Sea Ice July 2009

The areal extent of the sea ice was around a half million square kilometers larger this year than it was over the past four years. However that has abruptly changed and it is almost as low now as 2007. Most interesting this year is that Davis Strait is wide open already and it is also way ahead on the Eastern side by Russia.

What appears different this year to this observer is that the polar ice seems more intact for the moment. That means to me that the Northwest Passage may stay sealed. No bets yet.

The period of maximum attack on the ice has begun and it will be interesting to see just how much it opens up.

Do recall that it was reported much thinner than expected earlier this spring, so these pictures may be misleading.

I will say however, that it is very vulnerable to wind activity.

I notice that I can sail deep along the north coast of Greenland for the first time and that Lancaster is already wide open until you hit the end of Ellesmere.

The attached report is important because it discounts the extent of sea ice decline during the medieval warm period. That may be because of proxy failure rather than reality. However, the strong warming in the early part of the twentieth century kicked of an ongoing cycle of ice retreat with modest recoveries. Therefore the net loss over each cycle is positive for one century.

Up to this point, I was only comfortable that that held true for the past three decades or so. Our present decade is only slightly cooler than the past decade, but it is apparent that the trend line on ice loss is still positive.

We are set up right now, should weather cooperate, for another sharp decline in ice thickness this year, at a time in which there is much less to work with. Again the remarkable and unexpected thinness this spring is remarked.

I hate to say this, but we are on track for open water around the pole in 2012. Nothing has reversed the established trend, and this item has established that the condition has persisted over a whole century and losses now are quite visible and reflect expectations of final breakup.

The Least Sea Ice In 800 Years

by Staff Writers
Copenhagen, Denmark (SPX) Jul 03, 2009

New research, which reconstructs the extent of ice in the sea between Greenland and Svalbard from the 13th century to the present indicates that there has never been so little sea ice as there is now. The research results from the Niels Bohr Institute, among others, are published in the scientific journal, Climate Dynamics.

There are of course neither
satellite images nor instrumental records of the climate all the way back to the 13th century, but nature has its own 'archive' of the climate in both ice cores and the annual growth rings of trees and we humans have made records of a great many things over the years - such as observations in the log books of ships and in harbour records. Piece all of the information together and you get a picture of how much sea ice there has been throughout time.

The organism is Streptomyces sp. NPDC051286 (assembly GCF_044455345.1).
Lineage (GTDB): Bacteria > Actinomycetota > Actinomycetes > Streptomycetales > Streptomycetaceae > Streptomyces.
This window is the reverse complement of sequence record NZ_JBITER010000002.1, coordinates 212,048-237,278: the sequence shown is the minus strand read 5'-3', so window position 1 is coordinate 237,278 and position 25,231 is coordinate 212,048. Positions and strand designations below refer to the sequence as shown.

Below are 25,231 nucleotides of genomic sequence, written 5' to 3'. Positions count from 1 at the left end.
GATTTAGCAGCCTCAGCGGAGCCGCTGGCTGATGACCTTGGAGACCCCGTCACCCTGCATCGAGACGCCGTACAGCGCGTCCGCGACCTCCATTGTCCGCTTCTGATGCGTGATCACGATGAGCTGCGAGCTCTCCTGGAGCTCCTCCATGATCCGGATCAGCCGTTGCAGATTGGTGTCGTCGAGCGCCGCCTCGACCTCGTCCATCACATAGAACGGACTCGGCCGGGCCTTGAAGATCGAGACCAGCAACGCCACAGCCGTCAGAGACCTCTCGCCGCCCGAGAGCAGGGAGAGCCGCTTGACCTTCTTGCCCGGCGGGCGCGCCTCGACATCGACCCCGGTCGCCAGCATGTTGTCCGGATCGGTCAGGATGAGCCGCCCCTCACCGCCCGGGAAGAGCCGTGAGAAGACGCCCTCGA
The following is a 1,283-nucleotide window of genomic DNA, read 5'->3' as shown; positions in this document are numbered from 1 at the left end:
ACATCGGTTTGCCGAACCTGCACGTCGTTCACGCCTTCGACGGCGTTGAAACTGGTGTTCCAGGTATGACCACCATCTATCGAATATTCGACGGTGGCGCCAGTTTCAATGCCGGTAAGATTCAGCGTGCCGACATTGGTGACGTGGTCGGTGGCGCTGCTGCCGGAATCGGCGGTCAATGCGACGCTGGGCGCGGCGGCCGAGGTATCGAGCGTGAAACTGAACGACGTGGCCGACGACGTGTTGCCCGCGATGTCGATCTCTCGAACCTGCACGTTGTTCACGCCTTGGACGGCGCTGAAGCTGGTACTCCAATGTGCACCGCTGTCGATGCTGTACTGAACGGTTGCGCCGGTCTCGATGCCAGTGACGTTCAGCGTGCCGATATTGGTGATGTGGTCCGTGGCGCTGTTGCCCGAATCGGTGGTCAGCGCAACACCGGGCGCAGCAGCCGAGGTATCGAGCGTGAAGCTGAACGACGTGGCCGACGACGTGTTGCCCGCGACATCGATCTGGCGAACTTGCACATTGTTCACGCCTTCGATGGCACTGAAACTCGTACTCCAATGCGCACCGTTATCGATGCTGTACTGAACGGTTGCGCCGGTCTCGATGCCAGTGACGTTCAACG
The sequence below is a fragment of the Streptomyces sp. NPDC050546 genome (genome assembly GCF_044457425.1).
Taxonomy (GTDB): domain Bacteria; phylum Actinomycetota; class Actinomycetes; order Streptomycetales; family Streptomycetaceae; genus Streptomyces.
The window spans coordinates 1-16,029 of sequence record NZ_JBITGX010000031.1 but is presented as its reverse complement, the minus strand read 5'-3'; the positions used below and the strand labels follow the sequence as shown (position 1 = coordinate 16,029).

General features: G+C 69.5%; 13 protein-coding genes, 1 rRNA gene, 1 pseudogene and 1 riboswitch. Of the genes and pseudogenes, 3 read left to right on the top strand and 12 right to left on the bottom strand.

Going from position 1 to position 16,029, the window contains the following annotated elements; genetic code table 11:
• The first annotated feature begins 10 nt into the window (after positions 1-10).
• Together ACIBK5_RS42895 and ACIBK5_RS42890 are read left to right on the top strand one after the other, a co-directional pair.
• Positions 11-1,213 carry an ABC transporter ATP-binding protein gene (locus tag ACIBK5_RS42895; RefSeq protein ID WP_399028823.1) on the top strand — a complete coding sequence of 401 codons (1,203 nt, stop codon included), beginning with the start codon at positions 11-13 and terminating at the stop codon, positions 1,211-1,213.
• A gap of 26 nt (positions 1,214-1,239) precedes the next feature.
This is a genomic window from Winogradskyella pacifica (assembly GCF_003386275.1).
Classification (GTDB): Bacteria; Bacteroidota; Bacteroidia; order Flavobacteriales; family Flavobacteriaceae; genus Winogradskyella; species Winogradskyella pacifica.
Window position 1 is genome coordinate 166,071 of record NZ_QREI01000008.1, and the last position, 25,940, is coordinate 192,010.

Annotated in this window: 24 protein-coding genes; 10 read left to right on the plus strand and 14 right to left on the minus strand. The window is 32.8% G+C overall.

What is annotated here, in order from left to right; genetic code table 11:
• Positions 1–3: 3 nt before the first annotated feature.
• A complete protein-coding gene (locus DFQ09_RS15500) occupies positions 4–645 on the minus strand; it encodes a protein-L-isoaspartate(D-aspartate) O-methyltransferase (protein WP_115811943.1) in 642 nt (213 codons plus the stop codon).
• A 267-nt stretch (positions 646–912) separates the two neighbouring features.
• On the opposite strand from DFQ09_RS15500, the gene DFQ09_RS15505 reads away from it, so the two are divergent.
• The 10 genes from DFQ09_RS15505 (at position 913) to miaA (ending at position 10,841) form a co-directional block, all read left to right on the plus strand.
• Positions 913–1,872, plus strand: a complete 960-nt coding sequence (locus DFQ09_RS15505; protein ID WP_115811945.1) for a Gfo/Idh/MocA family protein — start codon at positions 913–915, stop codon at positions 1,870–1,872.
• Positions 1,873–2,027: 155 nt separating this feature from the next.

Modern research and historic records

"We have combined information about the
climate found in ice cores from an ice cap on Svalbard and from the annual growth rings of trees in Finland and this gave us a curve of the past climate" explains Aslak Grinsted, geophysicist with the Centre for Ice and Climate at the Niels Bohr Institute at the University of Copenhagen.

In order to determine how much sea ice there has been, the researchers needed to turn to data from the logbooks of ships, which whalers and fisherman kept of their expeditions to the boundary of the sea ice. The ship logbooks are very precise and go all the way back to the 16th century.

They relate at which geographical position the ice was found. Another source of information about the ice are records from harbours in Iceland, where the severity of the winters have been recorded since the end of the 18th century.

By combining the curve of the climate with the actual historical records of the distribution of the ice, researchers have been able to reconstruct the extent of the sea ice all the way back to the 13th century. Even though the 13th century was a warm period, the calculations show that there has never been so little sea ice as in the 20th century.

In the middle of the 17th century there was also a sharp decline in sea ice, but it lastet only a very brief period. The greatest cover of sea ice was in a period around 1700-1800, which is also called the 'Little Ice Age'.

"There was a sharp change in the ice cover at the start of the 20th century," explains Aslak Grinsted. He explains, that the ice shrank by 300.000 km2 in the space of ten years from 1910-1920. So you can see that there have been sudden changes throughout time, but here during the last few years we have had some record years with very little ice extent.

"We see that the sea ice is shrinking to a level which has not been seen in more than 800 years", concludes Aslak Grinsted.

No comments:

Post a Comment